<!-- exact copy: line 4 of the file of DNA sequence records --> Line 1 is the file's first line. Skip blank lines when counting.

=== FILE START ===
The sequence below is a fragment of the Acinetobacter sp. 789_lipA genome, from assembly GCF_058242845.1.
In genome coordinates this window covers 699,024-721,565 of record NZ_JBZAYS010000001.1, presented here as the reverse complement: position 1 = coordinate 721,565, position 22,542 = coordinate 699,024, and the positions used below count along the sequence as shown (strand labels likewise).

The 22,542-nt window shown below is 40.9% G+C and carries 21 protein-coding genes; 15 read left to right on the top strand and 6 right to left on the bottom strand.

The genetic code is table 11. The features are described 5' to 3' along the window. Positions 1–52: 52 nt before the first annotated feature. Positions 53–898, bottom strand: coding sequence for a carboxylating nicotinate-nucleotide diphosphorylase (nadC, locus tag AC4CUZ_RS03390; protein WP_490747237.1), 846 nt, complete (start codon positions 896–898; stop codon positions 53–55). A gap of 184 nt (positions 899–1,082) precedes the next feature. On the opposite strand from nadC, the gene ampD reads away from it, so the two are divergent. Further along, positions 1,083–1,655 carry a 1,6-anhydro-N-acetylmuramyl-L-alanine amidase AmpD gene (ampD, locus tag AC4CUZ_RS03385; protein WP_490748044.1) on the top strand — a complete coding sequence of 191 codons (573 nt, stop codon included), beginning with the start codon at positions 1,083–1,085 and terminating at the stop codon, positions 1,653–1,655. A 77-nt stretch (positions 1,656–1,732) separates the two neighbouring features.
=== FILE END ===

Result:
The genetic code is table 11. The features are described 5' to 3' along the window. Positions 1–52: 52 nt before the first annotated feature. Positions 53–898, bottom strand: coding sequence for a carboxylating nicotinate-nucleotide diphosphorylase (nadC, locus tag AC4CUZ_RS03390; protein WP_490747237.1), 846 nt, complete (start codon positions 896–898; stop codon positions 53–55). A gap of 184 nt (positions 899–1,082) precedes the next feature. On the opposite strand from nadC, the gene ampD reads away from it, so the two are divergent. Further along, positions 1,083–1,655 carry a 1,6-anhydro-N-acetylmuramyl-L-alanine amidase AmpD gene (ampD, locus tag AC4CUZ_RS03385; protein WP_490748044.1) on the top strand — a complete coding sequence of 191 codons (573 nt, stop codon included), beginning with the start codon at positions 1,083–1,085 and terminating at the stop codon, positions 1,653–1,655. A 77-nt stretch (positions 1,656–1,732) separates the two neighbouring features.